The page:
What sets you apart? What do your friends say is the best thing about you? Their answer to this question may well offer a very good idea of what to develop in your personal statement for college.
Even more important: Do your research! Go to the websites of the colleges to which you hope to apply and find out what they most value in applicants. Think about the type of essay that you can develop that will not just distinguish you as a candidate , but that will also play to
Medical School Applicants
Your life in 5300 characters with spaces: It is a tall order. But it can help to take it in pieces.
What can you offer as an anecdote that sets you apart? If you cannot think of one, it might not hurt to ask family members or friends what they think of when they think about you becoming a doctor, and those of your qualities that align best with a future in medicine. It is by no means a requirement to open your AMCAS essay with an anecdote, but if you can offer a good one, it is often the best approach.
What is the strongest element of your resume? Think about how you can develop that one element into one or two paragraphs that best play to your strengths as a candidate for medical school.
Most business school applicants must develop multiple essays as part of their applications. Think of any general personal statement or statement of purpose as being you chance to explain where you have been, and how this has led you to want to attend business school. You will also probably need goal-focused essay of some type, which demands a concise rendering of what you hope to achieve in business. In addition, you may also have to develop essays about leadership, past mistakes, and specific accomplishments. In what settings were you most effective as a leader? When did you make a mistake whose resolution actually served to reflect favorably upon you? What are the accomplishments in your life that are most valuable to you? Keep in mind that these do not have to be in business. If you reconciled a conflict between family members or business colleagues, it would not be inappropriate to offer this as a valued personal accomplishment.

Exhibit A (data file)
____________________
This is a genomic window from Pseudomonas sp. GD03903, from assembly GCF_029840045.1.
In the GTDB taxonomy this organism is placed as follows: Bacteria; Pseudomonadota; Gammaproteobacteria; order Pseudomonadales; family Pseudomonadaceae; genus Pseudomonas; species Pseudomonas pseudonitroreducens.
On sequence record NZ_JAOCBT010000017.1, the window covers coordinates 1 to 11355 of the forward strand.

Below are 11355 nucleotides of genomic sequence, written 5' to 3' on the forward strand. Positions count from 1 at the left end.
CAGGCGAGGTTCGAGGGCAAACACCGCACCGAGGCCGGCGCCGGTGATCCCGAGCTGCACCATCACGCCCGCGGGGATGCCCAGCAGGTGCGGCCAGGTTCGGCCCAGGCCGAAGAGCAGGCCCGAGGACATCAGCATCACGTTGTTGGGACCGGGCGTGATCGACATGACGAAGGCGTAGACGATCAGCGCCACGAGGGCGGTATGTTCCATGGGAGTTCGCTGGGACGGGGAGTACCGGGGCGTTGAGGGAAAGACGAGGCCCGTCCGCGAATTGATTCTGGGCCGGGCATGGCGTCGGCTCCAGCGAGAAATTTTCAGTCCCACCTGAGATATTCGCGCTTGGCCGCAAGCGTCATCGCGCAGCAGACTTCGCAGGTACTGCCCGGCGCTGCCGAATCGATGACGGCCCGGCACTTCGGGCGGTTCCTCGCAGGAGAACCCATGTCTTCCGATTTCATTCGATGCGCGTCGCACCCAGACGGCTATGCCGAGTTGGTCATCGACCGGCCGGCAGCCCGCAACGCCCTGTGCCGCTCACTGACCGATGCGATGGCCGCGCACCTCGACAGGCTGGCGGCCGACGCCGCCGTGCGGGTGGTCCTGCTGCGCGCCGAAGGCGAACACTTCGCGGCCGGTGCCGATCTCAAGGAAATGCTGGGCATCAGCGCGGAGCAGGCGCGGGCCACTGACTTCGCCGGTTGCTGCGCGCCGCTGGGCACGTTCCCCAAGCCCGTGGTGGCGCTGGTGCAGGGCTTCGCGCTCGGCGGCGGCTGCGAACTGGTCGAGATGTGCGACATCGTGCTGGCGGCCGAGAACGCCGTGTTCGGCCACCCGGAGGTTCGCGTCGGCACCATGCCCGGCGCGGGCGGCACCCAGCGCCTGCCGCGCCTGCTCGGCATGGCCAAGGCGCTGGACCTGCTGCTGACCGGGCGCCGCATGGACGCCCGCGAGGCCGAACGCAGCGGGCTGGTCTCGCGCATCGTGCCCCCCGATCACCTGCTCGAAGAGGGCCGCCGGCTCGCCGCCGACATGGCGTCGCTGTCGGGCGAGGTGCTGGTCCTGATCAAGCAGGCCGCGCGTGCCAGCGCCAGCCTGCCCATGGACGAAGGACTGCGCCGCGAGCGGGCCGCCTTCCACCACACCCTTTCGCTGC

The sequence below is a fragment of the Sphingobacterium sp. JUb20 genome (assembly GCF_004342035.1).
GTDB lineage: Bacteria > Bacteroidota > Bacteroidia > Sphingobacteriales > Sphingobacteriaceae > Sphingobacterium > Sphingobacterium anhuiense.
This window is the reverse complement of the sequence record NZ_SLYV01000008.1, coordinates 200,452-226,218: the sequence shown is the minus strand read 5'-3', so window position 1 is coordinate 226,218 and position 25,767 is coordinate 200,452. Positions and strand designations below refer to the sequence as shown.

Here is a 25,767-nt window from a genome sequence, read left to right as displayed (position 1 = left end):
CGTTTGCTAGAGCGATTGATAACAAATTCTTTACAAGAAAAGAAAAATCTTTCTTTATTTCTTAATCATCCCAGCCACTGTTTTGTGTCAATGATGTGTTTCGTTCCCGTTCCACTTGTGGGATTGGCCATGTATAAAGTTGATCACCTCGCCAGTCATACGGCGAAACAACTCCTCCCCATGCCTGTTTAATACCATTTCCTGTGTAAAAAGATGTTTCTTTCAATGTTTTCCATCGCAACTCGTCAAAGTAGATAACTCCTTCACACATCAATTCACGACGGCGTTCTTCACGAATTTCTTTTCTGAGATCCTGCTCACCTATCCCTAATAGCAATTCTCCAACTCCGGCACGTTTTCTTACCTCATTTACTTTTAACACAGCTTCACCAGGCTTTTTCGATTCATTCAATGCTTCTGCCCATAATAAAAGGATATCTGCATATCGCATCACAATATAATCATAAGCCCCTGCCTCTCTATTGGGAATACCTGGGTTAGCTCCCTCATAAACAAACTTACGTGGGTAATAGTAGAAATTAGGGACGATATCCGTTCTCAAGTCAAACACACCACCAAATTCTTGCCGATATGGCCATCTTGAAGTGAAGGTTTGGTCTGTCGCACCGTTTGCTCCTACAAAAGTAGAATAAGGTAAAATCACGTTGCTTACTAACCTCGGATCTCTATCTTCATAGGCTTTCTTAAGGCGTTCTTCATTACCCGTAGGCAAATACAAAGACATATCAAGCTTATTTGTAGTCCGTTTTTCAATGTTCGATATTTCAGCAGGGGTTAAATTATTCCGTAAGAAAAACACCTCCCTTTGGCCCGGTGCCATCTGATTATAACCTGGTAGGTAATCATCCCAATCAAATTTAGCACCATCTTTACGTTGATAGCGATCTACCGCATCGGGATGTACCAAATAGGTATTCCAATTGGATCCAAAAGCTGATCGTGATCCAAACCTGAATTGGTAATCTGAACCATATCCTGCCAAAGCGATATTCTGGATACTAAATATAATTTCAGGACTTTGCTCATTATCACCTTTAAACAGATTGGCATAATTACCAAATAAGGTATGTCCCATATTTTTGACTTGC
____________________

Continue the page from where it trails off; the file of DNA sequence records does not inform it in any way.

Law School Applicants
Law school applicants must do one thing: they must present an argument that is concise, clear, augmented with evidence, and irrefutable. Nothing is more advantageous to a law school applicant than brevity. Nothing is more dangerous to a law school applicant than a tone of overconfidence. What is the best argument that you can make that they should bring you into their program? What is the evidence that you can present?